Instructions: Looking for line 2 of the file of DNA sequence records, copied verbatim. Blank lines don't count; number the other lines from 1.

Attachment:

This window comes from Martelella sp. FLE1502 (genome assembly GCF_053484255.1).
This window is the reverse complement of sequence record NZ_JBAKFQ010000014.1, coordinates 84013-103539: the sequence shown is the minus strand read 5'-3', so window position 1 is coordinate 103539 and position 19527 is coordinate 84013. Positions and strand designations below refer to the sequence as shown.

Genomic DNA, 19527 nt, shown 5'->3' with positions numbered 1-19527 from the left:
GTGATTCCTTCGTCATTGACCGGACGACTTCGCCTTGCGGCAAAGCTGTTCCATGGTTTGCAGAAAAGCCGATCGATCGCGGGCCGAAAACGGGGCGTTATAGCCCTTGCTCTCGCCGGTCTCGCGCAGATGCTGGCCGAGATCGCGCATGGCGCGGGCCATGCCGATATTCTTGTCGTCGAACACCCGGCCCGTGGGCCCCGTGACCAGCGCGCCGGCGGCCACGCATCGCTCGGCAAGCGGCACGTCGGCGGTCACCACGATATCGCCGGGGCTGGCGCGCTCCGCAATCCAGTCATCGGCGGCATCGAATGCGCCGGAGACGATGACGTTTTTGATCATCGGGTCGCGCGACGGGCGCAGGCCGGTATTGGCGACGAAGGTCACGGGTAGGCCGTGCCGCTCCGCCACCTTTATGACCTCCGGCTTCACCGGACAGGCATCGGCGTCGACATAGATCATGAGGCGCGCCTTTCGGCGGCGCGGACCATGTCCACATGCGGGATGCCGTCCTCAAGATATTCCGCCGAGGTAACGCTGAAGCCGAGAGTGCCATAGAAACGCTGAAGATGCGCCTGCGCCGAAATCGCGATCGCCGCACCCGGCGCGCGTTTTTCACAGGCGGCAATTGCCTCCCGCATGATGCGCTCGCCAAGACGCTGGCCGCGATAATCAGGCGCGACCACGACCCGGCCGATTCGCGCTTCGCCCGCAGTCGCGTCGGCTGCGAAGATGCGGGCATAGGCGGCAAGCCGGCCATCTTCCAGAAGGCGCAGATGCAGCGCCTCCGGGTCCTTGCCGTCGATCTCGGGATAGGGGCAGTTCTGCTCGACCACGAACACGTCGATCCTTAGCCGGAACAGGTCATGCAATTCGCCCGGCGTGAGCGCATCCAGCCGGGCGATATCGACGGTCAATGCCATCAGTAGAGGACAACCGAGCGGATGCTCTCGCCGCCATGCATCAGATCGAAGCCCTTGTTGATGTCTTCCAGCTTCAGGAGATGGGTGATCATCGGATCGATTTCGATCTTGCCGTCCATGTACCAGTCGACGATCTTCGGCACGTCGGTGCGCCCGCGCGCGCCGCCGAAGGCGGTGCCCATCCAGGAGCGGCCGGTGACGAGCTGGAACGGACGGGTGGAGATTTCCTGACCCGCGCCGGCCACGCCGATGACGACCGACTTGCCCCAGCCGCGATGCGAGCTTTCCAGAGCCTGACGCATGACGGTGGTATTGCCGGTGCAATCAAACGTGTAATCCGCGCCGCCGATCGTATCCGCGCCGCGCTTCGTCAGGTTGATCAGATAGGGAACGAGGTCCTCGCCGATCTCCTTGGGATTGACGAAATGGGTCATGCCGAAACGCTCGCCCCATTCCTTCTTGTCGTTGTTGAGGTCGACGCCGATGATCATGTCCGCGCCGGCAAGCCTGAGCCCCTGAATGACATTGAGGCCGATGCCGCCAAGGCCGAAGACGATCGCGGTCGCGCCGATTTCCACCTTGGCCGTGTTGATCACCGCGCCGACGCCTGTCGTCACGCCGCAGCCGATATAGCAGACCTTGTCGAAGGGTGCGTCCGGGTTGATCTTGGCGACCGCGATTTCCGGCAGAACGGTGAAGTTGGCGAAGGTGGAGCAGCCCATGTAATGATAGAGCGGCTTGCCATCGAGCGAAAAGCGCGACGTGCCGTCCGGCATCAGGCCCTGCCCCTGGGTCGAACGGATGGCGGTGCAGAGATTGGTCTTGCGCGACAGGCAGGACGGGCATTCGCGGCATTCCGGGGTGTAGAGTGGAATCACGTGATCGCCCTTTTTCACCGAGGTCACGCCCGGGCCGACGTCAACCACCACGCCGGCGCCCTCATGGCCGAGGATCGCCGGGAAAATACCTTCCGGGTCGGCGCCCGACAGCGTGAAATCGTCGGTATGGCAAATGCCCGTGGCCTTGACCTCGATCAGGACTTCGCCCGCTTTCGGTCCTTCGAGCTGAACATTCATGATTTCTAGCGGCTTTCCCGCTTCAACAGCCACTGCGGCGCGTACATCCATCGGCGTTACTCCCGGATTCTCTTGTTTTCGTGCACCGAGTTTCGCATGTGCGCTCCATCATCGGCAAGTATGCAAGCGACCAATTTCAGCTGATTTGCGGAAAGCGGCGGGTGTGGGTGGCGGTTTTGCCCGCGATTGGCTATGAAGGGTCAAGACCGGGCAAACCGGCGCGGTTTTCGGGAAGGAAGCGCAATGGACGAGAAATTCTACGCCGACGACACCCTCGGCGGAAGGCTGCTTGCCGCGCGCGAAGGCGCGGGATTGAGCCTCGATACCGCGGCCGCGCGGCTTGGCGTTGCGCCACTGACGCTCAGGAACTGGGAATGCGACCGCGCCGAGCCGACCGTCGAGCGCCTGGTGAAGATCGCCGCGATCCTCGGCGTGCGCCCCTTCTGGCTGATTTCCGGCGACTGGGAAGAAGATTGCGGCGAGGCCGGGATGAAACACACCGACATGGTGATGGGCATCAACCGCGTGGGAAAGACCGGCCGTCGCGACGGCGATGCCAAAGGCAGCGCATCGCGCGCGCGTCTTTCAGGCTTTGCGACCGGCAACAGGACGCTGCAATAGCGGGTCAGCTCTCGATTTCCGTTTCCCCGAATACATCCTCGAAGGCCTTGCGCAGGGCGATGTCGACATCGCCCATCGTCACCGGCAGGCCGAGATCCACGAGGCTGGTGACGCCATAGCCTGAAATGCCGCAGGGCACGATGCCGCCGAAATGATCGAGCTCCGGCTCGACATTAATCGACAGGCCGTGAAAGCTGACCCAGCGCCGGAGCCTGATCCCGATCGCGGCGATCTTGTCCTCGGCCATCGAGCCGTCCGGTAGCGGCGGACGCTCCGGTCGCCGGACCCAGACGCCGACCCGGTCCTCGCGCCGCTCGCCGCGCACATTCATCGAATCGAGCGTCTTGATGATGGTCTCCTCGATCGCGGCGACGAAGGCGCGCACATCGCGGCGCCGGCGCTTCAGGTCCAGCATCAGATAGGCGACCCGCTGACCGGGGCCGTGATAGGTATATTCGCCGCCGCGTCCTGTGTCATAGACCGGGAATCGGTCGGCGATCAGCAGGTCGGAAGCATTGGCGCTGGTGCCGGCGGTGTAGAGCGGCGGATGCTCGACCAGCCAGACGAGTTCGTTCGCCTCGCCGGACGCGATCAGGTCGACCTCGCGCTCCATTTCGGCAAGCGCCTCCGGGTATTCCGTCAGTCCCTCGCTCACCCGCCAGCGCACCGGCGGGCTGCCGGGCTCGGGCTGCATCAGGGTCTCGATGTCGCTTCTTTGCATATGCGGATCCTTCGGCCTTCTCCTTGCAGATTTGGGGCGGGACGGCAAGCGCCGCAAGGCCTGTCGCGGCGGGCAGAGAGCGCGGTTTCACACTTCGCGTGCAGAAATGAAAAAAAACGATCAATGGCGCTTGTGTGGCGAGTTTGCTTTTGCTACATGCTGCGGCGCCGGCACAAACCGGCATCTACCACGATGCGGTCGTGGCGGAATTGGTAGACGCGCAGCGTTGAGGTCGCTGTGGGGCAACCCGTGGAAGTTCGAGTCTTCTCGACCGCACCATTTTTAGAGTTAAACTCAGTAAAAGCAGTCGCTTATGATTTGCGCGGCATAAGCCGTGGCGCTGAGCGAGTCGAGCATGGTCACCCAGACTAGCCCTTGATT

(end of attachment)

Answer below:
This window is the reverse complement of sequence record NZ_JBAKFQ010000014.1, coordinates 84013-103539: the sequence shown is the minus strand read 5'-3', so window position 1 is coordinate 103539 and position 19527 is coordinate 84013. Positions and strand designations below refer to the sequence as shown.